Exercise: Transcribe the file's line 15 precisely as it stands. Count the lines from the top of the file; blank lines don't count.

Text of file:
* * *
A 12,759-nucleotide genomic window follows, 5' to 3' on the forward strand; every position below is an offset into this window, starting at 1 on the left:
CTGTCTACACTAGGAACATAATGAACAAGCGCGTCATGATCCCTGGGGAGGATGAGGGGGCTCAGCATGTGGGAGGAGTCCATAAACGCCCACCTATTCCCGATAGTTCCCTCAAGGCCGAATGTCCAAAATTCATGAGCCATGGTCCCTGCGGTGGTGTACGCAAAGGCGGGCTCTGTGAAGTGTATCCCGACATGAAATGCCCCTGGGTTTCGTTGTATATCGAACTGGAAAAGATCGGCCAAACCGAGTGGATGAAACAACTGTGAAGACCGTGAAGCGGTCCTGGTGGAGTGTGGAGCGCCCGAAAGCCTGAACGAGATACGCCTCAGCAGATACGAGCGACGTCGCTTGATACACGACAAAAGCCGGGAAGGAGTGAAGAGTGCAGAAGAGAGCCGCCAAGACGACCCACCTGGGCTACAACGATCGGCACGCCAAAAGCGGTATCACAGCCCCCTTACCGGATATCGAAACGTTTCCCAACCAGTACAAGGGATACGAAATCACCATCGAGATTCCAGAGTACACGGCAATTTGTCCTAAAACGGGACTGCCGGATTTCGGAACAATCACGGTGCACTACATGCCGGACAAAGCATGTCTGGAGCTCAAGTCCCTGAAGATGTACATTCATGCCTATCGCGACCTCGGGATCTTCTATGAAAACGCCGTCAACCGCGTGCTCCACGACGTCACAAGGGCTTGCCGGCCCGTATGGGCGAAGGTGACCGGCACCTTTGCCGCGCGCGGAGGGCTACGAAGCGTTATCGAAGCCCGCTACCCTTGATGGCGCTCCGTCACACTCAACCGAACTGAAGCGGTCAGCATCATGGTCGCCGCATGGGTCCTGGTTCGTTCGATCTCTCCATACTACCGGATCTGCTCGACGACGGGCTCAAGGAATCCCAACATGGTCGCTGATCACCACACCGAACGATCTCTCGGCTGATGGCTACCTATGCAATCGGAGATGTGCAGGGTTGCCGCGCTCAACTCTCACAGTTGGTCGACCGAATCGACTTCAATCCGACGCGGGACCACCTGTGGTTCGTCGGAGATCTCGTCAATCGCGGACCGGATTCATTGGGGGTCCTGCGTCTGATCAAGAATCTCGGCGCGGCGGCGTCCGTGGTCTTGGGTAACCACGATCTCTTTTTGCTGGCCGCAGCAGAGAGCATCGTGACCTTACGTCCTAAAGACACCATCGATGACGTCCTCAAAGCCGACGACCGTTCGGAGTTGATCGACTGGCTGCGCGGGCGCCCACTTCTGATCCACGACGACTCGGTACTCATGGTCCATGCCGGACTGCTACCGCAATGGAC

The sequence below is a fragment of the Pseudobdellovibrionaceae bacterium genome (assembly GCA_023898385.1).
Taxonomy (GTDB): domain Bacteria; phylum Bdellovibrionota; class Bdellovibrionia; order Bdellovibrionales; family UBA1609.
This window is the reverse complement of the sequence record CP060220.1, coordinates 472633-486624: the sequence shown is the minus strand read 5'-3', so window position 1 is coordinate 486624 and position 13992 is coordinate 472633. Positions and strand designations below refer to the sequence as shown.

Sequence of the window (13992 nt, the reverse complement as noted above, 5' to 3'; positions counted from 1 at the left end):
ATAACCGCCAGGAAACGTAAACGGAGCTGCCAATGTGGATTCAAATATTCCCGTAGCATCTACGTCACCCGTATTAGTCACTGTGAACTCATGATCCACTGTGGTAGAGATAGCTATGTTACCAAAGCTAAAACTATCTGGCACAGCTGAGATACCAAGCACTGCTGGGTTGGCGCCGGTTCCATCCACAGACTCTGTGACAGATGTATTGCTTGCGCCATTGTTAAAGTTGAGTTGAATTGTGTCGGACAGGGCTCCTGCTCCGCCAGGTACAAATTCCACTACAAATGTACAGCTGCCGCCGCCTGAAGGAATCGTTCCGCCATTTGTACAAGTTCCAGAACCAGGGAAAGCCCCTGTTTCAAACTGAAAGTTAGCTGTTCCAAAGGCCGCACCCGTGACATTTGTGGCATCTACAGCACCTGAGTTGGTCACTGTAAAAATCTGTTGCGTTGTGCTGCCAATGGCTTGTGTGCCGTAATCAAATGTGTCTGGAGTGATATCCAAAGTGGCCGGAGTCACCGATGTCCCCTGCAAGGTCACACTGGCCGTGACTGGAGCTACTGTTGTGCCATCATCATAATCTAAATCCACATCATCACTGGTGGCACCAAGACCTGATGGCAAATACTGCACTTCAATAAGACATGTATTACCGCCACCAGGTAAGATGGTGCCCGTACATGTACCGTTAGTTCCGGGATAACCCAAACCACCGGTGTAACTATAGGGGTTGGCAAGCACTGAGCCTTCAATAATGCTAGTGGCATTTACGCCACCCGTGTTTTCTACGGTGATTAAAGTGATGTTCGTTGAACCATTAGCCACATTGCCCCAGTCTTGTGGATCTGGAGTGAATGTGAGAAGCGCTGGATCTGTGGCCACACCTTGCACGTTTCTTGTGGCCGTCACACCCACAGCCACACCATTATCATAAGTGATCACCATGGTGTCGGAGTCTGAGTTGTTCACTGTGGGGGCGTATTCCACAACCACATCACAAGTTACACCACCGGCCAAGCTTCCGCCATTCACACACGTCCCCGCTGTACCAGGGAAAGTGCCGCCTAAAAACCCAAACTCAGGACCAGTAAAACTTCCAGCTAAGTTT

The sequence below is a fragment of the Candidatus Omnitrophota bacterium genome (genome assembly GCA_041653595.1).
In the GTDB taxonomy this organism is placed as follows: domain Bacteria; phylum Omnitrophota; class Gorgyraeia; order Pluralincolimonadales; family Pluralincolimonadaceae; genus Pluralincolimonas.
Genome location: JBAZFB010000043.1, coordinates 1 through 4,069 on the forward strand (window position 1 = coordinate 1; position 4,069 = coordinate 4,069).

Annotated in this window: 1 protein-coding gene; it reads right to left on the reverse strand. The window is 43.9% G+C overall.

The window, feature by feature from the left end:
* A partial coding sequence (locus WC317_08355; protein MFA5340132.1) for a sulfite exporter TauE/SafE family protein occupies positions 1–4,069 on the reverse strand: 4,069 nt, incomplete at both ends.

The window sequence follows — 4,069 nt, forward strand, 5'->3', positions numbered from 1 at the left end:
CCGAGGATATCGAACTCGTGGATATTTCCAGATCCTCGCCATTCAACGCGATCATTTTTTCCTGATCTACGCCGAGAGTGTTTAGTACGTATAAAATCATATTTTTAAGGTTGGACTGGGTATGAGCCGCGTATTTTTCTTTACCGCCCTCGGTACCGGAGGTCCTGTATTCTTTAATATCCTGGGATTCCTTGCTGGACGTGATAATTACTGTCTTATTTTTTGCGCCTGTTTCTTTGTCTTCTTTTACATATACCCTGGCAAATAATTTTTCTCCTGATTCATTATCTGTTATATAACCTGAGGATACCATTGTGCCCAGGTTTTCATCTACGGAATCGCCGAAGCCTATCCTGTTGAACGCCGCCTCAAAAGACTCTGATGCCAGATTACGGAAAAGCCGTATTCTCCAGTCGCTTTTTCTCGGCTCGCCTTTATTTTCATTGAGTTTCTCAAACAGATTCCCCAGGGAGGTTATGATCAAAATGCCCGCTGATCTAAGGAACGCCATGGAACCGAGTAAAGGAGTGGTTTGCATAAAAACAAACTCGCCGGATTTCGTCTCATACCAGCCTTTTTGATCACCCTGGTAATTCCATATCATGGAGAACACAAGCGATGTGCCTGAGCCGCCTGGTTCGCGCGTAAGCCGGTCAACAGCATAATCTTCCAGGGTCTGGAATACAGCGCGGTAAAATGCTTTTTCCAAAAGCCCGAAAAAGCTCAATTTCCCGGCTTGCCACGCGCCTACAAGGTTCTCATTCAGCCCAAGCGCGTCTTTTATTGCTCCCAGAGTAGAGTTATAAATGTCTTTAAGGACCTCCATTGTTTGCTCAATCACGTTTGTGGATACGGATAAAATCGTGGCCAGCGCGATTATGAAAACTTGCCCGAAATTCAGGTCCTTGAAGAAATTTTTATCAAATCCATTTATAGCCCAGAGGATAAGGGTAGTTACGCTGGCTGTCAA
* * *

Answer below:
CCGAGGATATCGAACTCGTGGATATTTCCAGATCCTCGCCATTCAACGCGATCATTTTTTCCTGATCTACGCCGAGAGTGTTTAGTACGTATAAAATCATATTTTTAAGGTTGGACTGGGTATGAGCCGCGTATTTTTCTTTACCGCCCTCGGTACCGGAGGTCCTGTATTCTTTAATATCCTGGGATTCCTTGCTGGACGTGATAATTACTGTCTTATTTTTTGCGCCTGTTTCTTTGTCTTCTTTTACATATACCCTGGCAAATAATTTTTCTCCTGATTCATTATCTGTTATATAACCTGAGGATACCATTGTGCCCAGGTTTTCATCTACGGAATCGCCGAAGCCTATCCTGTTGAACGCCGCCTCAAAAGACTCTGATGCCAGATTACGGAAAAGCCGTATTCTCCAGTCGCTTTTTCTCGGCTCGCCTTTATTTTCATTGAGTTTCTCAAACAGATTCCCCAGGGAGGTTATGATCAAAATGCCCGCTGATCTAAGGAACGCCATGGAACCGAGTAAAGGAGTGGTTTGCATAAAAACAAACTCGCCGGATTTCGTCTCATACCAGCCTTTTTGATCACCCTGGTAATTCCATATCATGGAGAACACAAGCGATGTGCCTGAGCCGCCTGGTTCGCGCGTAAGCCGGTCAACAGCATAATCTTCCAGGGTCTGGAATACAGCGCGGTAAAATGCTTTTTCCAAAAGCCCGAAAAAGCTCAATTTCCCGGCTTGCCACGCGCCTACAAGGTTCTCATTCAGCCCAAGCGCGTCTTTTATTGCTCCCAGAGTAGAGTTATAAATGTCTTTAAGGACCTCCATTGTTTGCTCAATCACGTTTGTGGATACGGATAAAATCGTGGCCAGCGCGATTATGAAAACTTGCCCGAAATTCAGGTCCTTGAAGAAATTTTTATCAAATCCATTTATAGCCCAGAGGATAAGGGTAGTTACGCTGGCTGTCAA